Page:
by John Bradshaw
c.2017, Basic Books
$28.00 / $36.50 Canada
The sofa is covered with fur.
It’s a constant battle to keep it clean, and you always lose that fight. Same with toys on the floor, kibble found everywhere but the bowl, and you don’t care. You love a dog or cat, which is better than a furless sofa any day and in “The Animals Among Us” by John Bradshaw, you’ll learn why.
Twelve thousand years ago, a man died. So did his dog, and the two were buried together. Scientists know that because they found the unfortunate pair in a long-buried grave, but the point is that humans have given significance to animals for at least 12,000 years. Still, “a mere” two hundred years ago, pets were only a thing for the very rich. Even fifty years ago, an animal was oftentimes just an animal. So how did we go from that, to the deep love we have for Fluffy and Fido now?
In order to know, we go back to that 12,000-year-old grave: keeping pets has its roots in ancient societies. Yes, animals had jobs then (as now), but having them as companions, says Bradshaw, is “one way of expressing what it means to be human.”
And yet, just because you love your pet doesn’t mean she loves you back, and we can’t “assume that a dog found buried intact was a pet.” We have to remember that “Science has struggled” with the idea that pet ownership leads to better health. It’s iffy that having pets staves off loneliness for humans, in general; for sure, pets are expensive and risky. And “more than a third of cat and dog owners” say they dislike “at least one… of their pet’s behavior” problems.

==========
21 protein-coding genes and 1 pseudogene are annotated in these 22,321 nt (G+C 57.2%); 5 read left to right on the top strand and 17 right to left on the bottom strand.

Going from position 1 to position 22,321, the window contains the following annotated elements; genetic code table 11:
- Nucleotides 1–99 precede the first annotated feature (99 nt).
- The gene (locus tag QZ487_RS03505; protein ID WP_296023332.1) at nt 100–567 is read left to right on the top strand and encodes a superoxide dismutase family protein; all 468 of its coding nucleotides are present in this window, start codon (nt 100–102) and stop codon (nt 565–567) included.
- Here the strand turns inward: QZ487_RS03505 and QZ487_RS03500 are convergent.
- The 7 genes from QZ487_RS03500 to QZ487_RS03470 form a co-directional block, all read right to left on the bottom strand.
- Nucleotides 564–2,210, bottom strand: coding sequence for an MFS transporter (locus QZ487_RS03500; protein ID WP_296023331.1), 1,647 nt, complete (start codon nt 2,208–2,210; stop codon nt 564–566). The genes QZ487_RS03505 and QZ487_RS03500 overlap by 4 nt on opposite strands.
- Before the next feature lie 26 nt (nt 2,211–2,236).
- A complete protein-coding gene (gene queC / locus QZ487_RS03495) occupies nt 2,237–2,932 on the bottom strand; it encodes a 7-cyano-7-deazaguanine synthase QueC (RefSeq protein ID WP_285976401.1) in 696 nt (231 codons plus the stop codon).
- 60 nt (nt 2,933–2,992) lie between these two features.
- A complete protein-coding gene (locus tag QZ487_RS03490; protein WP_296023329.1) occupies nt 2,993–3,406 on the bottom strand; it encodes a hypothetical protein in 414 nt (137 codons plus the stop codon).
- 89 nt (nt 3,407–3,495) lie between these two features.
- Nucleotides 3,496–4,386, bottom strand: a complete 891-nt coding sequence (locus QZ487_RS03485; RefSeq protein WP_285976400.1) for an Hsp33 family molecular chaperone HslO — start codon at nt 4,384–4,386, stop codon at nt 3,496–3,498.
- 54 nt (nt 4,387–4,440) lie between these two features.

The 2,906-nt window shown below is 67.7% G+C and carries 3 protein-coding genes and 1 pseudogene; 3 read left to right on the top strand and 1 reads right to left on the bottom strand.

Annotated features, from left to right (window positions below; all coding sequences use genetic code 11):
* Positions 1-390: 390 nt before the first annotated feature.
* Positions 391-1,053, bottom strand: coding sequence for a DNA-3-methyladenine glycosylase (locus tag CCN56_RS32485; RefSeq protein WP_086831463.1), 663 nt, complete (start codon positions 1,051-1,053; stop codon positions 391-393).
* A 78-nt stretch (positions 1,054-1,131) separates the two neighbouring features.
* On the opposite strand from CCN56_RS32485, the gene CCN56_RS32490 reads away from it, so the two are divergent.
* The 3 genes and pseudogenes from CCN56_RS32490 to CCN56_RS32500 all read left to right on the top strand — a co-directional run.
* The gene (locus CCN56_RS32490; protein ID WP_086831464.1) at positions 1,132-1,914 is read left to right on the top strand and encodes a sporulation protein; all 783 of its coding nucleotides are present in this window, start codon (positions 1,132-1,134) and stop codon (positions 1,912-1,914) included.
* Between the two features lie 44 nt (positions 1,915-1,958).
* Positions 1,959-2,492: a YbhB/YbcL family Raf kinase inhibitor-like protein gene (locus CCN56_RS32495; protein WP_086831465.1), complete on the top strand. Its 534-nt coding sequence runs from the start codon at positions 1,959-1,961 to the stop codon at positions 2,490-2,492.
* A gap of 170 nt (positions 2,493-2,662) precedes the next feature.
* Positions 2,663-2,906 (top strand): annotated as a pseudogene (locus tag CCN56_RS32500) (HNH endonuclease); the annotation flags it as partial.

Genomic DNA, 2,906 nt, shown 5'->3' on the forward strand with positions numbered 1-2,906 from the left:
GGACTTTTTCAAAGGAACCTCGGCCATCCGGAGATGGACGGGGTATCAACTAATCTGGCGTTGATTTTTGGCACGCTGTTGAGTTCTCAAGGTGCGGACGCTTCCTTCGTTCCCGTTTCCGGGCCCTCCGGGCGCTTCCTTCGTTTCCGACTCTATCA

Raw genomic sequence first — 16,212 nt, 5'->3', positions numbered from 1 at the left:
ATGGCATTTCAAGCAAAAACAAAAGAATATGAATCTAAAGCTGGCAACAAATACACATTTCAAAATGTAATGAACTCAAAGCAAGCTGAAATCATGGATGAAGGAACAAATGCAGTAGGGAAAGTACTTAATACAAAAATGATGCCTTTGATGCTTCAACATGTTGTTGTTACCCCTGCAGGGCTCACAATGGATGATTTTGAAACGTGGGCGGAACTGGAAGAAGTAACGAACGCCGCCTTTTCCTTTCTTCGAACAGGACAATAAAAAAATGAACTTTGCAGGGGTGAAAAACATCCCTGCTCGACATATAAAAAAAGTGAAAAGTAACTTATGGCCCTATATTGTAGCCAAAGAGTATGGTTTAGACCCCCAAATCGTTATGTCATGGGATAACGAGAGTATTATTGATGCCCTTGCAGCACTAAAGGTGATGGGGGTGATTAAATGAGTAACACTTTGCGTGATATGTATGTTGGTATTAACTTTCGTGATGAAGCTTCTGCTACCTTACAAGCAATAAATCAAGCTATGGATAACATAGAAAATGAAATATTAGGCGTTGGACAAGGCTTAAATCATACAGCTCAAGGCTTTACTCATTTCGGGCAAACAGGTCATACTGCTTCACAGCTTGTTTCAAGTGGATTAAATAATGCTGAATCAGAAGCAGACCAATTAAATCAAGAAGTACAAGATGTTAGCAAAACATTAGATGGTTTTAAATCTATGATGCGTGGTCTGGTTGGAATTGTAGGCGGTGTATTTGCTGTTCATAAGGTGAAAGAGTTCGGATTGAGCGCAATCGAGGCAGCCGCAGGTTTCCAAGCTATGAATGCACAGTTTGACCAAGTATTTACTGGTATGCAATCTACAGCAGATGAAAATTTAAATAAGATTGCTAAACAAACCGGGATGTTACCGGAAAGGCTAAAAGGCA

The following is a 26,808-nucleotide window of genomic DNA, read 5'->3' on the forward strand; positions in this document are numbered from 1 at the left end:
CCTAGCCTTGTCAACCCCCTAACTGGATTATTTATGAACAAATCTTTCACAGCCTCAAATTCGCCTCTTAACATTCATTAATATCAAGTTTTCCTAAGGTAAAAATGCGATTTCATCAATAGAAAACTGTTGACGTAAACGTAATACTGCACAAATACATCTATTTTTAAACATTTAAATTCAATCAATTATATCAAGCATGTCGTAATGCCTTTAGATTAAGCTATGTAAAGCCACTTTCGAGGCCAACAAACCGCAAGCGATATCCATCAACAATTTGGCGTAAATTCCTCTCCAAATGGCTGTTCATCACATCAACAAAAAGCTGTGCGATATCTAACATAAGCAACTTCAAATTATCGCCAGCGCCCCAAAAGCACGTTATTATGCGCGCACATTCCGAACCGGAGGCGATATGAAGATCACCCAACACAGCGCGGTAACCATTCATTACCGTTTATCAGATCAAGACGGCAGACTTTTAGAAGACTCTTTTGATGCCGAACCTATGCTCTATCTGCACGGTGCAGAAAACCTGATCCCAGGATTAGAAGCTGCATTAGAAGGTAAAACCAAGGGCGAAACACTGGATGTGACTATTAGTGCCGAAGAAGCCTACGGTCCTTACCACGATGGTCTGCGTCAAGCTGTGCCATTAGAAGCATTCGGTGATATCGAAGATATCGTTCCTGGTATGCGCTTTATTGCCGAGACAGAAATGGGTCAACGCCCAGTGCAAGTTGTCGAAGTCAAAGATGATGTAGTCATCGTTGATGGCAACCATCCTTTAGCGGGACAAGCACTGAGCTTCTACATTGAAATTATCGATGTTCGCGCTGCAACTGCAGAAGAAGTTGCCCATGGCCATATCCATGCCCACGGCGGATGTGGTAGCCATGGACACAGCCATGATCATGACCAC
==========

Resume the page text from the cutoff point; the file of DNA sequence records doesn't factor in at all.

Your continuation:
So why keep them, then?
We love their cuteness, Bradshaw says. They “make us happy,” they make us laugh, they’re calming and soft. They make us feel wanted and loved and they show others that we can be trusted. And, he says, they’ve altered our brains…
The first thing you may be thinking is “So what?” and that’s a valid question. “The Animals Among Us” isn’t going to change anyone’s mind.
While author John Bradshaw offers a good amount of fascinating information in his quest to explain how “Pets Make Us Human,” he doesn’t seem to tell pet owners a lot that hasn’t already been said. Instead, though he says he takes “joy” in having pets, his mien feels more negative than not as he lays out contrary study after conflicting research to show that pets don’t make us healthier, that they’re not at all like people, and that we anthropomorphize too much.
That’s enough to ruffle a lot of feathers. And fur.
This book contains a few pet-bright moments tucked here and there, things that seem pet-positive and sunnier, but they’re overwhelmed by gloom and disapproval. If you’re one of the “lots of people,” therefore, who “feel no attachment” to animals, you’ll find validation inside “The Animals Among Us.”
If you love your pet, though, this book could in-fur-iate you.